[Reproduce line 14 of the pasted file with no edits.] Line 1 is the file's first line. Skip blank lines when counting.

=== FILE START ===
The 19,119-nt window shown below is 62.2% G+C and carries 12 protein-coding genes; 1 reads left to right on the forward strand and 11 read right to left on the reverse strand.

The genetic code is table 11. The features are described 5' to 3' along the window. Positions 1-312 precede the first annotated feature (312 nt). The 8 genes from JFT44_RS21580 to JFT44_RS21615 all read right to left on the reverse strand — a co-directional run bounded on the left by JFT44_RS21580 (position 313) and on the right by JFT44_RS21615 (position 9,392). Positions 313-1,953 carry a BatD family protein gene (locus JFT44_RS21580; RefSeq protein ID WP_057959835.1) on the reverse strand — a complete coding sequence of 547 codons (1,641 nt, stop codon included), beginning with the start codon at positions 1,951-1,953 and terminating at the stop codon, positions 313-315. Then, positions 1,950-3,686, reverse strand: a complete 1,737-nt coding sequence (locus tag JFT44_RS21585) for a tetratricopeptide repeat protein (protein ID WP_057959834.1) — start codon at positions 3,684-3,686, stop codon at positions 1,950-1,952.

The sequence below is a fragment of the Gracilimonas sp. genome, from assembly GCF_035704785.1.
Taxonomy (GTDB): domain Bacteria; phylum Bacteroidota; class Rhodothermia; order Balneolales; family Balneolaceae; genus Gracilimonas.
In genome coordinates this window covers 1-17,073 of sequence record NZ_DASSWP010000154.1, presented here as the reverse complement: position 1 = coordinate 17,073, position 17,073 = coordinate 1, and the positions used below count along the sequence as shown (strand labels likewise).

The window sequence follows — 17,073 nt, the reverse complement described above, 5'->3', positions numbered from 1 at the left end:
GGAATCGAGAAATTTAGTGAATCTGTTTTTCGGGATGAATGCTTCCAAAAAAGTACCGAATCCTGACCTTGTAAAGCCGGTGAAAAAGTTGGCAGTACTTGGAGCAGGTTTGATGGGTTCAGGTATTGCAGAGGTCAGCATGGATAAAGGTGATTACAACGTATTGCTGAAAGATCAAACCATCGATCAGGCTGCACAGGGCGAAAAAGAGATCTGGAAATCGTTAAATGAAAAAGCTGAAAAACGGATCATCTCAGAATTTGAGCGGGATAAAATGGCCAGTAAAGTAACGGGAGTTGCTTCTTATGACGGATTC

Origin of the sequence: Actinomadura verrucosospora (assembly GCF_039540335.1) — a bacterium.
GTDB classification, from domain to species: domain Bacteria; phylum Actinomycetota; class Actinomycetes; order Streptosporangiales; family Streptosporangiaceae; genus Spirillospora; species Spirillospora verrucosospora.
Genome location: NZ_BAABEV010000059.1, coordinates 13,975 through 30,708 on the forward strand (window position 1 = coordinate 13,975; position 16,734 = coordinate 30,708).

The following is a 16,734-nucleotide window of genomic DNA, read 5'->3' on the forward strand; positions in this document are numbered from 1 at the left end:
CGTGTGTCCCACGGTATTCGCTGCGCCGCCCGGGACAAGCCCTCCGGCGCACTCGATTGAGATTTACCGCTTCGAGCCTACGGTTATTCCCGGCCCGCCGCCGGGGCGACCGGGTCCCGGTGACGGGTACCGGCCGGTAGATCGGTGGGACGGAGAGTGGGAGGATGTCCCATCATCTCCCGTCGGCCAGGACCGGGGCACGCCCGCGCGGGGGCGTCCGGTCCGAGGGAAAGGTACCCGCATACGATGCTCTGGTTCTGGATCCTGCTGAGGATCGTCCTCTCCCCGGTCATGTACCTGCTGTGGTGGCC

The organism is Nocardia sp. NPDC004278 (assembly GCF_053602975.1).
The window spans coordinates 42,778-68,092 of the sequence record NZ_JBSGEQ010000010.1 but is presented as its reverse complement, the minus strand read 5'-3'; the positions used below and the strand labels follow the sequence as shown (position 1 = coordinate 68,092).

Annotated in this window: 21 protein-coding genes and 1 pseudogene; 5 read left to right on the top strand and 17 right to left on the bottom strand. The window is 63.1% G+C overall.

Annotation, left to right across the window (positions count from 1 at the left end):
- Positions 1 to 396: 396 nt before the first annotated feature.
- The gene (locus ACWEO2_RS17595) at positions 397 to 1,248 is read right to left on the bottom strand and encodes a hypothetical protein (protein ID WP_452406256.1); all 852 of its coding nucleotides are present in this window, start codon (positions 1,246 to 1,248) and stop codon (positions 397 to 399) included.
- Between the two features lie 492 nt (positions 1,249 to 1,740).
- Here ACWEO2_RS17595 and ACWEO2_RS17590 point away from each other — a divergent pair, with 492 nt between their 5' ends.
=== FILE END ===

The window spans coordinates 42,778-68,092 of the sequence record NZ_JBSGEQ010000010.1 but is presented as its reverse complement, the minus strand read 5'-3'; the positions used below and the strand labels follow the sequence as shown (position 1 = coordinate 68,092).